Keep­ing ac­tive while camp­ing


Camp­ing means dif­fer­ent things to dif­fer­ent peo­ple but whether you lay your head un­der the stars, in a tent or in an RV, the best parts of camp­ing are the other com­mon de­nom­i­na­tors. Camp­fires, camp­ing food, re­lax­ation and time spent in the great out­doors.

With­out the dis­trac­tions of ev­ery­day life, and since there’s no Wi-Fi in the for­est, camp­ing is a great op­por­tu­nity to get ac­tive and work up an ap­petite for those camp­fire s’mores!

Depend­ing on where you are, there are the ob­vi­ous ac­tiv­i­ties, such as swim­ming, fish­ing, bik­ing and hik­ing.

Be­fore you head out, check what ameni­ties the camp­ground has to of­fer. Some camp­grounds have ten­nis courts, ball di­a­monds, horse­shoe pits and bas­ket­ball hoops. There might be a mini-golf course or a reg­u­lar course nearby. If your des­ti­na­tion doesn’t have any of those things, grab the gloves and play catch in any green space, Fris­bee on the beach, or turn your bocce into “freestyle” bocce, where you go any­where you want and ob­sta­cles just add to the chal­lenge!

The wide open spa­ces of the great out­doors make a great set­ting to gather up your friends and some fel­low camp­ing strangers (a.k.a. new friends) around the camp­ground for a fun game of flag foot­ball or kick the can! I can’t think of a bet­ter place than the woods to play hide and seek, have a scav­enger hunt, or go bird watch­ing. If your camp­ground has a beach, re­mem­ber beach vol­ley­ball and Fris­bee; if there’s a pool have a game of wa­ter polo or Marco Polo.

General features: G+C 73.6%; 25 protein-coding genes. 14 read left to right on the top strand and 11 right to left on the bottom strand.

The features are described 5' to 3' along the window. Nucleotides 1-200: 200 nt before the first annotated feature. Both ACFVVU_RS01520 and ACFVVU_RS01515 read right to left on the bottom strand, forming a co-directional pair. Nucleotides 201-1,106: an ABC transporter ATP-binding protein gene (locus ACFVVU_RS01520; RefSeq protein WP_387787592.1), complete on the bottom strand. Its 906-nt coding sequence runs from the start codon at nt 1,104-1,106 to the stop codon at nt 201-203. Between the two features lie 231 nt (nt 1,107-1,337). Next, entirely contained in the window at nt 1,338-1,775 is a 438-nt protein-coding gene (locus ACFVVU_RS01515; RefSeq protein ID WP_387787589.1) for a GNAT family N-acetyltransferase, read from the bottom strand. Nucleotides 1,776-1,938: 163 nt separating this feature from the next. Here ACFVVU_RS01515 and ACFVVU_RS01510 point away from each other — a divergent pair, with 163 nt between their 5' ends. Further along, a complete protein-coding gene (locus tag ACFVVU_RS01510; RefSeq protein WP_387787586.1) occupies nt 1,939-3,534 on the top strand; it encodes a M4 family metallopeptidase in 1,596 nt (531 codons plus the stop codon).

Camp­ing is a great op­por­tu­nity to learn a new game. Have you heard of “Seven Stones,” “Tee-Wong-Law” or “Kubb”? These are great games for all ages and can be played al­most any­where. If you’ve never played “Grounders” head over to the play­ground and ask any school-aged kid for in­struc­tions!

If you need a lit­tle help think­ing of some fun things to do while camp­ing, you can visit our web­site and check out the #YQLChal­lenge list of 150 things to do. There might be some things there you loved as a child and want to try again, or per­haps some things you’ve never even heard of. You will find ac­tiv­i­ties you can do on your own, with a buddy, or with a large group of peo­ple. If you need to bor­row equip­ment, check out the Leth­bridge Pub­lic Li­brary’s loan­able equip­ment col­lec­tion be­fore you hit the road. If you join us in the #YQLChal­lenge, you can pick up a pass­port (to help you keep track of what you’ve done) at the Leth­bridge Sport Coun­cil of­fice (sec­ond floor, Ni­cholas Sheran Ice Cen­tre), Leth­bridge City Hall, third floor, Leth­bridge Pub­lic Li­brary, Lane Archery, South­ern Al­berta Eth­nic As­so­ci­a­tion, and He­len Schuler Na­ture Cen­tre.

While it’s im­por­tant to main­tain an ac­tive life­style even on the week­ends, also take the time to en­joy the sun­rises and sun­sets, en­joy the fresh air and re­lax around a camp­fire. My other favourite part of camp­ing is the op­por­tu­nity to sit on my lawn chair with my feet in the creek while en­joy­ing a good book.

Have a great long week­end, wher­ever it might lead you.

PS. Last week we men­tioned ‘adult recre­ational sports leagues’, but didn’t give you the de­tails. For more in­for­ma­tion, visit the Leth­bridge Sports and So­cial Club on Face­book or their web­site:

Tanya Whip­ple is the pro­gram and com­mu­ni­ca­tion co-or­di­na­tor for the Leth­bridge Sport Coun­cil

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